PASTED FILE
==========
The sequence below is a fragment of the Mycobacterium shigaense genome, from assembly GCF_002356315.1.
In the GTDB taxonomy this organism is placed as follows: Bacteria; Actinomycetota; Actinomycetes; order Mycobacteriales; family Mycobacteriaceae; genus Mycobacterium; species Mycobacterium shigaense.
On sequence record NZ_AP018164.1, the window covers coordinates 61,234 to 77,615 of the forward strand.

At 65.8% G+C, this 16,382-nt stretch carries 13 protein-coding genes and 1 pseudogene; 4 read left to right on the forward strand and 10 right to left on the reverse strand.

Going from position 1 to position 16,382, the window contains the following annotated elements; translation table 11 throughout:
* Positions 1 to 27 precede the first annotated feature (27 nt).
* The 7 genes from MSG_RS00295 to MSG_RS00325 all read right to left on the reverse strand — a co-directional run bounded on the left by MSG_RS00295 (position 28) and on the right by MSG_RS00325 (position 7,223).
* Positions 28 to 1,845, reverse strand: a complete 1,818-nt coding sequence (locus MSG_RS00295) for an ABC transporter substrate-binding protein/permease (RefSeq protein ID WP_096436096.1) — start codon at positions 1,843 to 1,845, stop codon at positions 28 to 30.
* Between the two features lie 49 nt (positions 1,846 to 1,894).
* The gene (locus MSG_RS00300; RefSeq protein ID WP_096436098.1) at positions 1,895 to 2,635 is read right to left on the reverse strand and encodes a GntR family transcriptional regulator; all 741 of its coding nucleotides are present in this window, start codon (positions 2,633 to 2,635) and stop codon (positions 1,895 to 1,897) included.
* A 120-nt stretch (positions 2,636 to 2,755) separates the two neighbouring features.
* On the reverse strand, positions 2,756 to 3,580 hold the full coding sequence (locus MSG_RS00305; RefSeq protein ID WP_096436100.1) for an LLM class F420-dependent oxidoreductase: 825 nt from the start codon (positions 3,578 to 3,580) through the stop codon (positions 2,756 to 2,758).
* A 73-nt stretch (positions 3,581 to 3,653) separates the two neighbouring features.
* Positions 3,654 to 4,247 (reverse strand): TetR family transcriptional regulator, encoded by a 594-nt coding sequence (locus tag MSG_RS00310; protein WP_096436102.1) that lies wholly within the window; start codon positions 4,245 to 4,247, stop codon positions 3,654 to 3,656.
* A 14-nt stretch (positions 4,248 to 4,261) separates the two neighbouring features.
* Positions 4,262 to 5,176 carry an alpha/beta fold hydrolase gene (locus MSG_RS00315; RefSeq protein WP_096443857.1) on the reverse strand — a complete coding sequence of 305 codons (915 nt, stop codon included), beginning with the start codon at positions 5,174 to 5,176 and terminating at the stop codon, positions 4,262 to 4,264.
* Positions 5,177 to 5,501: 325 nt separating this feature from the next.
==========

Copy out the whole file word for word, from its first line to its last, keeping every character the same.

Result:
The sequence below is a fragment of the Mycobacterium shigaense genome, from assembly GCF_002356315.1.
In the GTDB taxonomy this organism is placed as follows: Bacteria; Actinomycetota; Actinomycetes; order Mycobacteriales; family Mycobacteriaceae; genus Mycobacterium; species Mycobacterium shigaense.
On sequence record NZ_AP018164.1, the window covers coordinates 61,234 to 77,615 of the forward strand.

At 65.8% G+C, this 16,382-nt stretch carries 13 protein-coding genes and 1 pseudogene; 4 read left to right on the forward strand and 10 right to left on the reverse strand.

Going from position 1 to position 16,382, the window contains the following annotated elements; translation table 11 throughout:
* Positions 1 to 27 precede the first annotated feature (27 nt).
* The 7 genes from MSG_RS00295 to MSG_RS00325 all read right to left on the reverse strand — a co-directional run bounded on the left by MSG_RS00295 (position 28) and on the right by MSG_RS00325 (position 7,223).
* Positions 28 to 1,845, reverse strand: a complete 1,818-nt coding sequence (locus MSG_RS00295) for an ABC transporter substrate-binding protein/permease (RefSeq protein ID WP_096436096.1) — start codon at positions 1,843 to 1,845, stop codon at positions 28 to 30.
* Between the two features lie 49 nt (positions 1,846 to 1,894).
* The gene (locus MSG_RS00300; RefSeq protein ID WP_096436098.1) at positions 1,895 to 2,635 is read right to left on the reverse strand and encodes a GntR family transcriptional regulator; all 741 of its coding nucleotides are present in this window, start codon (positions 2,633 to 2,635) and stop codon (positions 1,895 to 1,897) included.
* A 120-nt stretch (positions 2,636 to 2,755) separates the two neighbouring features.
* On the reverse strand, positions 2,756 to 3,580 hold the full coding sequence (locus MSG_RS00305; RefSeq protein ID WP_096436100.1) for an LLM class F420-dependent oxidoreductase: 825 nt from the start codon (positions 3,578 to 3,580) through the stop codon (positions 2,756 to 2,758).
* A 73-nt stretch (positions 3,581 to 3,653) separates the two neighbouring features.
* Positions 3,654 to 4,247 (reverse strand): TetR family transcriptional regulator, encoded by a 594-nt coding sequence (locus tag MSG_RS00310; protein WP_096436102.1) that lies wholly within the window; start codon positions 4,245 to 4,247, stop codon positions 3,654 to 3,656.
* A 14-nt stretch (positions 4,248 to 4,261) separates the two neighbouring features.
* Positions 4,262 to 5,176 carry an alpha/beta fold hydrolase gene (locus MSG_RS00315; RefSeq protein WP_096443857.1) on the reverse strand — a complete coding sequence of 305 codons (915 nt, stop codon included), beginning with the start codon at positions 5,174 to 5,176 and terminating at the stop codon, positions 4,262 to 4,264.
* Positions 5,177 to 5,501: 325 nt separating this feature from the next.